The case of Poland – building domestic and regional excellence in smart grid


By Mariusz Swora

The Republic of Poland, as a European Union member state, is obliged to follow EU legal standards, which – among other things – impose certain responsibilities with regard to smart grid and smart metering development. 

To be able to describe the Polish approach to smart grid implementation, including smart metering infrastructure, it is necessary first to briefly outline the characteristics of the country’s electricity market, as this is particularly important regarding the technical and financial assessment of smart grid project feasibility. There are two unbundled transmission system operators (TSOs) for electricity and natural gas (PSE Operator SA and Gaz System SA), side by side with 14 electricity distribution system operators (DSOs) and six gas DSOs. The DSOs are legally unbundled, but they operate within the frame of greater, consolidated energy companies. Such a fragmented structure is not conducive to the adoption of uniform practices and it does not lend itself to simple application of successful European smart metering projects, especially with regard to benefit and cost structure (e.g. that of ENEL in Italy).

The attractiveness of the Polish market in the context of smart metering is defined in terms of the number of end users, most of whom still use passive induction meters (13.5 million households, 2.5 million industrial customers). Yet, Poland’s ambitious goal is to assume the role of a local leader and stimulate efforts towards the development of smart grids in other Central and Eastern European (CEE) countries, including those that are not EU members.

Dynamic promotion of the concept of smart grid implementation in Poland was initiated with the presentation of an initial smart metering feasibility study prepared for the energy regulator and announced in December 2008, i.e. prior to the adoption of the EU 3rd Package. The cost of AMM metering equipment replacement was defined in the study with regard to users from groups C1 and G (small businesses and households) and amounted to €1.9 billion.

Another milestone in the promotion of the concept was the declaration concerning the introduction of smart metering into the Polish power system, adopted in June 2009 by the regulator and consumer organisations. The declaration called for a smart metering implementation, underlining the potential advantages for end users, the overall market and the regulator. It is important to highlight this consumer connection with the smart metering initiative, given its focus on end users’ welfare. Several dozen public and private organisations have supported the declaration, including the EU Energy Commissioner, ministers, scientific institutes, think tanks, etc.

The regulator, who assumed the responsibility for smart grid promotion, arranged a conference in the Polish Sejm, in cooperation with members of parliament, during which it was declared that a legal framework for smart grid should be promptly adopted, and a national smart grid platform should be set up. The TSO, PSE Operator SA, participated in the conference and committed to a smart grid deadline of 2015. Currently, PSE Operator SA is involved in smart grid research and development, in cooperation with partners from the industrial and scientific communities, including Vatenfall, Wroclaw University of Technology and the Polish Chamber of Commerce for High Technology.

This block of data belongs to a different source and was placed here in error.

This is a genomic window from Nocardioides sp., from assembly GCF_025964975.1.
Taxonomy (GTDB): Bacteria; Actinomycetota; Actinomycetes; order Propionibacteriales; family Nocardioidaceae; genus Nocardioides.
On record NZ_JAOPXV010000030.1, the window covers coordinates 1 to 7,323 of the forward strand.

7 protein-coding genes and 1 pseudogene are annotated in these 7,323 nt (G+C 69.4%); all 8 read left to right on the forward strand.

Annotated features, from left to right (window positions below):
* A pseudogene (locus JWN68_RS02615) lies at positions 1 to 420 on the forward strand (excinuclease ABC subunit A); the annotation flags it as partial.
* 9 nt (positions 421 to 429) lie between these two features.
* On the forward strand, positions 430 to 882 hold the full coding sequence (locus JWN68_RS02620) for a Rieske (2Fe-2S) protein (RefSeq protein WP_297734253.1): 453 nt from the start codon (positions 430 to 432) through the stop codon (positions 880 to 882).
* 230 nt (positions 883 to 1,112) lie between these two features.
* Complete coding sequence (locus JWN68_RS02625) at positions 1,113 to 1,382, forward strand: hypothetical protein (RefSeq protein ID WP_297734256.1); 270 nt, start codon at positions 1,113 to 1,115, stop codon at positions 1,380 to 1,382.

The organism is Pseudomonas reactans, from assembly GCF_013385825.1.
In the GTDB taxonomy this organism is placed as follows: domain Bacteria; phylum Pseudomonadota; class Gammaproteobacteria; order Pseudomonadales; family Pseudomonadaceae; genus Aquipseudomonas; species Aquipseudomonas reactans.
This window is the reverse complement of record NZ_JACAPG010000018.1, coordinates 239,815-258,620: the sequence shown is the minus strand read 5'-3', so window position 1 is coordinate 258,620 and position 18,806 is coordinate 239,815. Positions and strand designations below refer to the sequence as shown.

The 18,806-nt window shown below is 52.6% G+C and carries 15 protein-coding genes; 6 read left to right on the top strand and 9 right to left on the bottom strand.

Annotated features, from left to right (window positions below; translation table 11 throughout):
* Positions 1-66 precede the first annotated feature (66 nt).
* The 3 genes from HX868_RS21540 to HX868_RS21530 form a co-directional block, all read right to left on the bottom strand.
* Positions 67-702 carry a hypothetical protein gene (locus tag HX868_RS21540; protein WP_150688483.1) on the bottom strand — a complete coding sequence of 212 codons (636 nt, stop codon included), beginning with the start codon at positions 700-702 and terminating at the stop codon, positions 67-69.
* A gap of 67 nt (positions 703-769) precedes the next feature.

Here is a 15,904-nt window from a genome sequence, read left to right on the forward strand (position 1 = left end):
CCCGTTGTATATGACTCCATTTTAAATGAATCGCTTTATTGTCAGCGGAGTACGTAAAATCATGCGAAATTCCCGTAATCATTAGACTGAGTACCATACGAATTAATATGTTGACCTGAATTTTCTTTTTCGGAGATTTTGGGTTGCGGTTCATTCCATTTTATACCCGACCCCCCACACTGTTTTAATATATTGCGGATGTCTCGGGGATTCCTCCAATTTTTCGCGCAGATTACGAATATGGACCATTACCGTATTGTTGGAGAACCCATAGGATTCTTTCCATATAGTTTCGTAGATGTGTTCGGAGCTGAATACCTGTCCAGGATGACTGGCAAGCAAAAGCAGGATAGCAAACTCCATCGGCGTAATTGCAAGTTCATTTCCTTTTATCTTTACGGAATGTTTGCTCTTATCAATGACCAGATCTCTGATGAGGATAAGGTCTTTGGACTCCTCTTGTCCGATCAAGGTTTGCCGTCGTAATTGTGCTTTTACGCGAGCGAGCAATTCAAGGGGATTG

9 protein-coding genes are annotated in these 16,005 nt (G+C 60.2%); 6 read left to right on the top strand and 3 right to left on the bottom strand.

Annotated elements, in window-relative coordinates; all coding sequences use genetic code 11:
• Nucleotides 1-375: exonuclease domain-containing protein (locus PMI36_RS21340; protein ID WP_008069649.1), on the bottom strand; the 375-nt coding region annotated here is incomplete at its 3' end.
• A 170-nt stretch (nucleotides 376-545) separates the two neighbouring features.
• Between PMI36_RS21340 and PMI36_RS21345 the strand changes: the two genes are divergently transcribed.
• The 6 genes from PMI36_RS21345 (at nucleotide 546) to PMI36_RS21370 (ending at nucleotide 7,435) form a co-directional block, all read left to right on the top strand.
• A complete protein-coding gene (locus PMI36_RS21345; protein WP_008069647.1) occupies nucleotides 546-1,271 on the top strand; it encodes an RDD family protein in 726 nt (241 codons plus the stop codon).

One of the reasons driving the Polish TSO decision to get involved in smart metering and smart grid issues is the potential offered by this technology in the area of power system management, including – through demand side management and demand response tools – optimisation of development and current operation, as well as blackout prevention. One interesting theme in the work of PSE Operator is the “smart region” concept, which goes beyond the “smart city” approach.

The status of pilot projects initiated at DSO level, in both gas and electricity, is varied. For example, one of the major DSOs, Energa – Operator SA, has launched a pilot project in several locations with 3,000 meters as at the end of 2009 and the ultimate target of 13,000 individual user meters. Energa is also conducting a project on joint meter readings with a gas DSO. Other DSOs have declared involvement in smaller scale pilots.

It is a responsibility of the government to create favourable conditions for the development of a smart grid in Poland. At present, the key challenges that need to be addressed are the adoption of a detailed timeline for universal rollout, and standardisation. With regard to vulnerable consumer protection, according to existing legislative proposals such consumers should be equipped with prepaid meters on a compulsory basis. The smart grid will also be regulated by other legal provisions, to be adopted by the parliament this year. Furthermore, under the auspices of public administration and the TSOs, the concept of a smart grid national platform and a website dedicated to smart grid information exchange is being developed.

In summary, Poland is taking dynamic steps towards smart grid introduction and universal rollout. The regulatory and consumer-based background to the initiative, which reflects hopes related to the implementation, seems to be an important feature of the project. Taking into consideration a relatively early stage of development, side by side with geographical and technical fragmentation of ongoing projects, year 2015 appears to be an ambitious, yet attainable, goal for the smart grid.

Assuming the role of regional leader with regard to smart grid development is certainly much more challenging. Nevertheless, we are determined to face this challenge and adopt the role of an attractive place to start for all those who want to launch their smart grid businesses in other countries in the CEE region.